Cattle Markets: Why Cash and Futures Need to Converge  

At a Glance

  • Proposed Live Cattle futures discount in Worthing, SD highlights need for cash, futures alignment
  • A discount to the futures price does not change the cash price

Futures markets are designed for price discovery and risk management. They are based on an underlying cash market for a commodity at a future date. When that future date arrives, the futures and cash markets must converge on price, otherwise the futures contract is not an effective hedging tool for the industry it is intended to protect.

When it comes to commodities where the delivery locations are geographically spread out, in many cases the values at different locations vary. That means they need to be adjusted with premiums or discounts. Examples of delivery location differentials include Corn and Soybean futures where Chicago is the par location and zones on the Illinois river are deliverable at premiums (4.75 cents/bushel for Lockport-Seneca, IL; 6.25 cents/bushel for Ottawa-Chillicothe, IL and 8.75 cents/bushel for Peoria-Pekin, IL).

After several years of observing a consistent seasonal cash market discount in the Iowa/Minnesota region of our  Live Cattle futures delivery territory, we recently took a step to realign the contract with the cash market by proposing a discount of $1.50 per hundredweight (cwt) on cattle delivered against the contract during the month of October at our Worthing, South Dakota delivery location.

Based on the feedback we’ve received to date and according to some media reports, it is clear there is some confusion about what this proposed discount would mean for both the cash and futures markets. Some producers in the region have suggested that the change would put them at a disadvantage. To the contrary, the proposal seeks to level the playing field for producers delivering cattle at each of the 13 delivery points for our contract, which are spread from Texas/Oklahoma to South Dakota.  The proposed discount is not intended to disadvantage producers who are near the Worthing delivery point, but to bring cash and futures into convergence throughout the delivery territory.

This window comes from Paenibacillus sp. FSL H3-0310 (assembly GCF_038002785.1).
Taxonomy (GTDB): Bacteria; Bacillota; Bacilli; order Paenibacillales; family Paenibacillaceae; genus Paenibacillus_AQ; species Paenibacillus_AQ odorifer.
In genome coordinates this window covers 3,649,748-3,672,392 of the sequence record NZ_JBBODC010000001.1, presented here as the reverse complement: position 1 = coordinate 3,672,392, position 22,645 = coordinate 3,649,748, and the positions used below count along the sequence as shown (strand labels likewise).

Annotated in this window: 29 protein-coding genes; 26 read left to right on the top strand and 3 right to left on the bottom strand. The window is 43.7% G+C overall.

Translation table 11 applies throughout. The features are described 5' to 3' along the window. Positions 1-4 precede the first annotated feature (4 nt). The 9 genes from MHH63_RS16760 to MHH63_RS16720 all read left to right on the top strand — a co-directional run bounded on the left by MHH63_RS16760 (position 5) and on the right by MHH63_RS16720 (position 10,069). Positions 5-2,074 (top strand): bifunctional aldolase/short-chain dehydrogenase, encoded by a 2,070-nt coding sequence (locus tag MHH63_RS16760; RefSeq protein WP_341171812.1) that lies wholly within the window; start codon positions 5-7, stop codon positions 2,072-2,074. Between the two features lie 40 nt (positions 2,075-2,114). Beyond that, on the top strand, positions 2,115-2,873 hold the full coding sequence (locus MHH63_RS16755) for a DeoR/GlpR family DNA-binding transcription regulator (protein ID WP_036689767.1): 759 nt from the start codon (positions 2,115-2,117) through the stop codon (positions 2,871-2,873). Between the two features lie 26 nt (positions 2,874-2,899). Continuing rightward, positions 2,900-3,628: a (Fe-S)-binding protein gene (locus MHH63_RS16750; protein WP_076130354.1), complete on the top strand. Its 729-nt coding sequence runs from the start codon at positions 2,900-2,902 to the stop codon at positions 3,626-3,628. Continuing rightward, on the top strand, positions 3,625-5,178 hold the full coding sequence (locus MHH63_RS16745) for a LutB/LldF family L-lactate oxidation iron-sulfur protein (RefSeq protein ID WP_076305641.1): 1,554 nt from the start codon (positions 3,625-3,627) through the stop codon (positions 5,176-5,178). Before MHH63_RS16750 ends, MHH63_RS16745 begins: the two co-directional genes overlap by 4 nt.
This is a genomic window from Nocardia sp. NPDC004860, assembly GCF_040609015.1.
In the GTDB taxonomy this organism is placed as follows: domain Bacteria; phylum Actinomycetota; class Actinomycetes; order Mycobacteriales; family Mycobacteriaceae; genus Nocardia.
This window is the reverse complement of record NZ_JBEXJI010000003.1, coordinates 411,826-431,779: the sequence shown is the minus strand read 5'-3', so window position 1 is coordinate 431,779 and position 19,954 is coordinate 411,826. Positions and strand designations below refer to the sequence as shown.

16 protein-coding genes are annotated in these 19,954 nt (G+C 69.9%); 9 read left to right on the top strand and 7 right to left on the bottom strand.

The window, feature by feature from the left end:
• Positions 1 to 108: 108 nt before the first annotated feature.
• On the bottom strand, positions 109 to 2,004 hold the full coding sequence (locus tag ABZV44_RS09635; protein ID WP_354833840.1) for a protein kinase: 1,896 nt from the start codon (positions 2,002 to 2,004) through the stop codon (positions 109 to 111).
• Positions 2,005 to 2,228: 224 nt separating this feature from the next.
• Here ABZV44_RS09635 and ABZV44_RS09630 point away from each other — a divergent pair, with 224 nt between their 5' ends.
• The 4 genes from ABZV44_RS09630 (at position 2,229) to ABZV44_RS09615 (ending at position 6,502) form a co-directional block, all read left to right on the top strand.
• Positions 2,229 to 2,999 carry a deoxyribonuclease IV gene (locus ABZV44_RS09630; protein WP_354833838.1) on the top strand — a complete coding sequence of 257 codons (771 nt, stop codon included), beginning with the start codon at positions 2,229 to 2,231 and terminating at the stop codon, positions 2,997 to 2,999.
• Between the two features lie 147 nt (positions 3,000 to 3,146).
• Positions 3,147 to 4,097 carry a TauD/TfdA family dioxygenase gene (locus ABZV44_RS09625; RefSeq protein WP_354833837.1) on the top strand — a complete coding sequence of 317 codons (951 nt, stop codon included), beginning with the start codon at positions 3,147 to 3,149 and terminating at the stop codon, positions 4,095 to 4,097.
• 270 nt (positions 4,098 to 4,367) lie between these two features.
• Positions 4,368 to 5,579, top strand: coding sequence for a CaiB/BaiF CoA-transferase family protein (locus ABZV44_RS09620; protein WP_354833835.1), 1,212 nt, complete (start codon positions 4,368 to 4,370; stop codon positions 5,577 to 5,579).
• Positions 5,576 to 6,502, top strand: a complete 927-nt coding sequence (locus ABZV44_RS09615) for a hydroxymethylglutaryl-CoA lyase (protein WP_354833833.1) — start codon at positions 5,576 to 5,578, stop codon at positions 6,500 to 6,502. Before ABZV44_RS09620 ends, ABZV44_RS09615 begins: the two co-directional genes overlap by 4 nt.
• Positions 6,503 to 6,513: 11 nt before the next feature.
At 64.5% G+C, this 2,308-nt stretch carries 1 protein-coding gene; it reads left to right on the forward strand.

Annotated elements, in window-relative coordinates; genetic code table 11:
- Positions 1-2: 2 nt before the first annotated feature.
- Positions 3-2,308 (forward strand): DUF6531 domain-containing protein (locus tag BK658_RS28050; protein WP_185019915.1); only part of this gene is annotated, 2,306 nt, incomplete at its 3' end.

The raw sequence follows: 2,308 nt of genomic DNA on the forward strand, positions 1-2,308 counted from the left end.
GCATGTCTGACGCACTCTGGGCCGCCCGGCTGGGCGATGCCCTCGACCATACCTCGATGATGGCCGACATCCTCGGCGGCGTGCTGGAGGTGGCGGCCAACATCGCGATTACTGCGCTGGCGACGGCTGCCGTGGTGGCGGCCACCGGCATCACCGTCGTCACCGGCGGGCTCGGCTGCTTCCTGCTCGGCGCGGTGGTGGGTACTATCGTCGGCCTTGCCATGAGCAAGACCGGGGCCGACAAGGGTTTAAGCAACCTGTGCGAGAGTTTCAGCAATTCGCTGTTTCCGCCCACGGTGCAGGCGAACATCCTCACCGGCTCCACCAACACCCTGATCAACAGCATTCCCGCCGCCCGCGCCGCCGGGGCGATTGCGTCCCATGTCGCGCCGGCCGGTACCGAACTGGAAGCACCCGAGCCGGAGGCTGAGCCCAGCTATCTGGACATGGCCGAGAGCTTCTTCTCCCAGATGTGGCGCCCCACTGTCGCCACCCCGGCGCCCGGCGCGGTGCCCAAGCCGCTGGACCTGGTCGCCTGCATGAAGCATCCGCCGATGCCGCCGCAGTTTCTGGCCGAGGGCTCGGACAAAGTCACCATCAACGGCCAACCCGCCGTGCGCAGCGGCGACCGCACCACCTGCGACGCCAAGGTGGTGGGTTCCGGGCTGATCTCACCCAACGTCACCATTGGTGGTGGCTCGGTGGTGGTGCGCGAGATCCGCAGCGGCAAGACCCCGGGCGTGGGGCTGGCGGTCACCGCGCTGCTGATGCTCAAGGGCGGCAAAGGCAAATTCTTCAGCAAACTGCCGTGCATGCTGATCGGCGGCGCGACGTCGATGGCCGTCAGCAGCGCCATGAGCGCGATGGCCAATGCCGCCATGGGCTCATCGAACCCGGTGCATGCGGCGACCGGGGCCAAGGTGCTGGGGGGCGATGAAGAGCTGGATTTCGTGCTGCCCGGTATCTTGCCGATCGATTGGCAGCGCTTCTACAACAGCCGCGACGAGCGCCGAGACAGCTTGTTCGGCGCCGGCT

Here is how the futures and cash markets have diverged at Worthing: Over the last ten years, USDA data shows that the Iowa/Minnesota regional cash market price (which is representative of cash market prices at Worthing) is, on average, $1.50/cwt lower in October than the price range in the rest of the five area regions in the USDA survey. This chart shows the difference between average prices at Worthing and other delivery points:

 

Worthing Cash market

 

In addition, since 2009 more than 70 percent of cattle delivered on our October contract were originally tendered to Worthing. With 13 delivery points, the contract should experience a broader distribution of deliveries than what we have seen since 2009. Geographically dispersed deliveries help ensure that expiring month prices reflect supply and demand factors across all delivery regions during contract months. This is as true for other commodities like corn and soybeans as it is for cattle.

In recent years, the region that includes Worthing experienced a supply/demand disconnect. Livestock production became cheaper with less expensive input costs, like feed, while demand remained flat. This makes the area a growing region for cattle production and Worthing an extremely efficient delivery point. As a result, cash market prices have been lower on average than in other regions, at times much more than the $1.50 adjustment being proposed, as the seasonal production overwhelms demand in the area.

To be clear, assigning a discount to the futures price does not change the cash price at all. Packers need to pay a price for the cattle they need to operate their plants. A discount in the futures doesn’t mean those same packers can pay a lower price. It simply means the cash price in the region now will be higher relative to the futures price than it was before. Only the price of cattle delivered against the futures contract will be lower.   In fact, only a small number of cattle actually go to market through physical delivery against our futures contracts. In October 2015, for example, only 6,500 out of 2.6 million cattle slaughtered were delivered against our Live Cattle contract across all 13 delivery points.

Though a futures discount does not affect the cash price, it will affect is something called the basis. The basis is the premium or discount to the future price a buyer needs to pay to buy live cattle. In all agricultural commodities, when the futures price is discounted, and the supply/demand balance is unchanged, the basis needs to increase to keep animals or grain moving though the marketing channel.  In Worthing, all things being equal, the $1.50 discount in the delivery value will be made up by an increase the basis during October. The cattleman selling to the local packer will still get the same cash price for their cattle.

Adjusting the futures price at Worthing will align the cash and futures markets and create a level playing field for cattle producers everywhere.  That ultimately brings futures markets back in line with their stated purpose: to provide an accurate mechanism for everyone in the commodities supply chain to discover a transparent price and manage risk.

 

Tim Andriesen is Managing Director of agricultural and alternative investment products at CME Group.

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